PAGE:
In honor of the wonderful Valentine’s/Birthday/Father’s Day/Christmas present my wife gave me, I am featuring giant things this week. Today it is a giant robot. The Iron Giant is currently available on instant Netflix.
WATCH: The Iron Giant (1999) – Rated PG for fantasy action and mild language.
“In rustic 1957 Maine, 9-year-old Hogarth finds a colossal but disoriented robot (of unknown origin), and the two form a strong bond of friendship. Before long, however, a government agent is on their trail — and he’s intent on destroying the automaton. This beautifully rendered parable based on British poet Ted Hughes’ feted short story features the voices of Jennifer Aniston, Vin Diesel, Harry Connick Jr. and Cloris Leachman.”
“A peaceful stay at home kind of day in a town very much like your own but then, suddenly, without warning ATOMIC HOLOCAUST!” – Beginning of a duck and cover school film.
“This is espresso – it’s like coffeezilla.”
Director Brad Bird made this film after an eight year run as executive consultant on The Simpsons (among other things). He does an absolutely marvelous job here. Later he would go on to both write and direct The Incredibles and Ratatouille.
Bird’s most important accomplishment here is capturing a wonderful sense of nostalgia. Even though it’s for a different era (late 50s instead of 40s), the closest comparison for this film would be A Christmas Story. We have a lovable beatnik (shades of Maynard G. Krebs), a duck and cover school film, worry about Sputnik. The best one is a brief glimpse of a horror movie on TV (The Brain from Planet Arous).
The details are simply marvelous. The cars aren’t generic – there are representations of an Oldsmobile 98, Chevy Pickup, Chevy Fleetmaster and more. There is a scene echoing and lit like the classic Bambi. The headline in Dean’s newspaper is a double joke – not only does it foreshadow an event but it also echoes a scene in The Lady & The Tramp.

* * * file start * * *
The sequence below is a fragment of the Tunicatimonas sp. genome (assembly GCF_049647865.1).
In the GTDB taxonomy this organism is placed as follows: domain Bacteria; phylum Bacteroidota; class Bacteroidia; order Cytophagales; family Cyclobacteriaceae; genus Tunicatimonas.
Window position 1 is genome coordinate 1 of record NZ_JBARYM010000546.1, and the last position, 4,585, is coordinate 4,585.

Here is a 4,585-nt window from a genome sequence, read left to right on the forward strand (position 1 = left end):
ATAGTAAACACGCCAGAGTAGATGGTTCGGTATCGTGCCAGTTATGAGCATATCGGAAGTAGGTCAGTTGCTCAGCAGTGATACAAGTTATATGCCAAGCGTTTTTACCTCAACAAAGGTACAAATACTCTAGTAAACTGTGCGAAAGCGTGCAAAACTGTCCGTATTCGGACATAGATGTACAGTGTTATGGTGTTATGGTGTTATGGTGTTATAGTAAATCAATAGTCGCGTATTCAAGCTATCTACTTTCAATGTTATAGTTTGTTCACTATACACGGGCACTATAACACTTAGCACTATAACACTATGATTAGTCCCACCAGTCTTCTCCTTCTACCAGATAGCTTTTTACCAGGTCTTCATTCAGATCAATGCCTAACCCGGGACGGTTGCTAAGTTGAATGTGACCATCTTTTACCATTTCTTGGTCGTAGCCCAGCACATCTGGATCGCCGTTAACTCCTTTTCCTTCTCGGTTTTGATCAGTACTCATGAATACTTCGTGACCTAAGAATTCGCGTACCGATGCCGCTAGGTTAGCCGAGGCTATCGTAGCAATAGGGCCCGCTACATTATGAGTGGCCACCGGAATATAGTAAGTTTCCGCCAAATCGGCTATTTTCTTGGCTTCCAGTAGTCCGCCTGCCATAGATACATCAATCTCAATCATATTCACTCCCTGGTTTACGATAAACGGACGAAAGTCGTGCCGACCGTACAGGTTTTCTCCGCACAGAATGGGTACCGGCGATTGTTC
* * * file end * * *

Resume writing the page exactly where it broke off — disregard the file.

Bird also has a wonderful time with directorial flourishes not normally found in animated features. There is a wonderful scene where our government agent gets back in his car. The camera then pans over to reveal half the car is missing. A scene of Kent Mansley explaining things and pointing his finger in the air cuts to a scene of Hogarth in the same pose.
This is one of those, admittedly few, animated features that appeal just as much to adults as they do to children. Don’t be put off by the fact that this an animated movie. Like most good science fiction, this is a parable.
Vin Diesel (with some manipulation) provides a wonderful voice for the robot. Harry Connick Jr. is the voice of our beatnik, Dean McCoppin. Jennifer Aniston is our harried waitress mother, Annie Hughes. Even with all the big names, it is Eli Marienthal who has to carry the film as Hogarth Hughes and he does a very good job.
I highly recommend this classic science fiction story. Netflix is nice enough to present it not only in its original aspect ratio but also in HD.
People Watch: The marvelous character actor M. Emmet Walsh voices Earl Stutz.